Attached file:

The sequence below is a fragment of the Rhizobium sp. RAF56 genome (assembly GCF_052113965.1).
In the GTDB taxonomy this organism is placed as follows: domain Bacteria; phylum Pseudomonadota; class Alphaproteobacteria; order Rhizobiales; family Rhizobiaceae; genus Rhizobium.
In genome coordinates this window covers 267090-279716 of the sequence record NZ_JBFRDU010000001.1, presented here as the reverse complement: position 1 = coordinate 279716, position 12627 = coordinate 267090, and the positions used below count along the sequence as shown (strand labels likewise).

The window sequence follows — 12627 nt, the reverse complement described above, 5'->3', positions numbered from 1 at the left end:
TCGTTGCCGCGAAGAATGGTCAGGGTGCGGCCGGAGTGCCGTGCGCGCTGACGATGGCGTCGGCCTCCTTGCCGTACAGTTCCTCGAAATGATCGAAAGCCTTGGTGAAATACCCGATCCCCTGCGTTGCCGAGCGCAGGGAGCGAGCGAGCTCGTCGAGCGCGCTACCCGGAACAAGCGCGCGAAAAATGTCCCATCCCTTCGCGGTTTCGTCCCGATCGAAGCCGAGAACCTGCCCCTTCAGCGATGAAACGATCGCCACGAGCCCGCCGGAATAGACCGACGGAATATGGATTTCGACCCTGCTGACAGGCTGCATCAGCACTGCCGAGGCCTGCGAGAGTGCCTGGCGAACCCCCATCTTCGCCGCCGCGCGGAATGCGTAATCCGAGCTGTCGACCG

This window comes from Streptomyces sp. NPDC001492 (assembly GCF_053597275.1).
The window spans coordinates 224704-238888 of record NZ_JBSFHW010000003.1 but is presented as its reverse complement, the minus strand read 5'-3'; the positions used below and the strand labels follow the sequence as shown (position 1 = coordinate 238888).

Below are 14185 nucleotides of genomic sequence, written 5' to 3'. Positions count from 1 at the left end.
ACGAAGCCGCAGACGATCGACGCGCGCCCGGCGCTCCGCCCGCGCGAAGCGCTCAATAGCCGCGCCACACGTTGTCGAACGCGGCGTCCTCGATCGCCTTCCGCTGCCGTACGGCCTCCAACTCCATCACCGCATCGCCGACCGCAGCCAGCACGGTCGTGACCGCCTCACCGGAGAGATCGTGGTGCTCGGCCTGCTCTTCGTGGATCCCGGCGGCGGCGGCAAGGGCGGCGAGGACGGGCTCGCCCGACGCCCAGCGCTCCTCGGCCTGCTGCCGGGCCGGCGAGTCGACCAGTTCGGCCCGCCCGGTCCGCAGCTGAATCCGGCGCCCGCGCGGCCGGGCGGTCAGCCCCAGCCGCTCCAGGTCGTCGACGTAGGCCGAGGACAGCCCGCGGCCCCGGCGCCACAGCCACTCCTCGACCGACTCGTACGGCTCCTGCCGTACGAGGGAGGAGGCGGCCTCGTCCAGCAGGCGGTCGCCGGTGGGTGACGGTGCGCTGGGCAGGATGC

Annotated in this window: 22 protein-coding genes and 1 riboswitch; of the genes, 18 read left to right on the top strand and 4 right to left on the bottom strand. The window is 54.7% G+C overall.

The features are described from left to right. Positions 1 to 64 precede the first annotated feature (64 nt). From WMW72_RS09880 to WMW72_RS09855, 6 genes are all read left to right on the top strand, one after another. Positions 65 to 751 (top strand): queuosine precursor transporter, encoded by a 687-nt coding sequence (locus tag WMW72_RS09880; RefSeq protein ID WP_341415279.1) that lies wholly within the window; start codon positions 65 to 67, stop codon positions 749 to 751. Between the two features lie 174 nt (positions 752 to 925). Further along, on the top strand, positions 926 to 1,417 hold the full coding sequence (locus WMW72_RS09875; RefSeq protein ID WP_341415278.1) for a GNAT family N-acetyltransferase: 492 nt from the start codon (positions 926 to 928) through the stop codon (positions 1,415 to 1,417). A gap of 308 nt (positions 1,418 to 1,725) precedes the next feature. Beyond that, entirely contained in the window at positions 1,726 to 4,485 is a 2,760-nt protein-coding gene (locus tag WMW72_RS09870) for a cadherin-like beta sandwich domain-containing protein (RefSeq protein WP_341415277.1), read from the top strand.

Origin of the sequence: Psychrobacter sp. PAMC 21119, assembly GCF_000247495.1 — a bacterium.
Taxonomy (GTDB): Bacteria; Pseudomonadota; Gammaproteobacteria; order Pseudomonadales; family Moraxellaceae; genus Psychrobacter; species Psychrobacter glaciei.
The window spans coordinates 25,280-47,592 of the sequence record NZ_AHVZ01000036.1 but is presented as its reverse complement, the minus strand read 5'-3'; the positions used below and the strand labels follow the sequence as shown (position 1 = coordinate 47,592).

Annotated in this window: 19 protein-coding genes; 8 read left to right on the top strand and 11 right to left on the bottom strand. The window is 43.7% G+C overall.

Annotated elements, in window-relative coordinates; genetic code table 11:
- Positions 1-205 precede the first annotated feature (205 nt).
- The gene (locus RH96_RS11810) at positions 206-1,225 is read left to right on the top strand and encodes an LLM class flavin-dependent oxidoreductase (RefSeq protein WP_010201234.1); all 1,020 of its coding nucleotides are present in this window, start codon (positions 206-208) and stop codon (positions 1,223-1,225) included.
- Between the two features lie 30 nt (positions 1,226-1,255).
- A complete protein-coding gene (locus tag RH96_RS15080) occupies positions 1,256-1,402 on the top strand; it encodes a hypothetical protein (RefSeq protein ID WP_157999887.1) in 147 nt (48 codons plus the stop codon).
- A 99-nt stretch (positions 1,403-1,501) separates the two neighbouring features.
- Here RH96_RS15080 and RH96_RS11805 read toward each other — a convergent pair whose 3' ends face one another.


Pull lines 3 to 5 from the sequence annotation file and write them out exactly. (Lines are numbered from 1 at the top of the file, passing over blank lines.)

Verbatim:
In genome coordinates this window covers 267090-279716 of the sequence record NZ_JBFRDU010000001.1, presented here as the reverse complement: position 1 = coordinate 279716, position 12627 = coordinate 267090, and the positions used below count along the sequence as shown (strand labels likewise).

The window sequence follows — 12627 nt, the reverse complement described above, 5'->3', positions numbered from 1 at the left end:
TCGTTGCCGCGAAGAATGGTCAGGGTGCGGCCGGAGTGCCGTGCGCGCTGACGATGGCGTCGGCCTCCTTGCCGTACAGTTCCTCGAAATGATCGAAAGCCTTGGTGAAATACCCGATCCCCTGCGTTGCCGAGCGCAGGGAGCGAGCGAGCTCGTCGAGCGCGCTACCCGGAACAAGCGCGCGAAAAATGTCCCATCCCTTCGCGGTTTCGTCCCGATCGAAGCCGAGAACCTGCCCCTTCAGCGATGAAACGATCGCCACGAGCCCGCCGGAATAGACCGACGGAATATGGATTTCGACCCTGCTGACAGGCTGCATCAGCACTGCCGAGGCCTGCGAGAGTGCCTGGCGAACCCCCATCTTCGCCGCCGCGCGGAATGCGTAATCCGAGCTGTCGACCG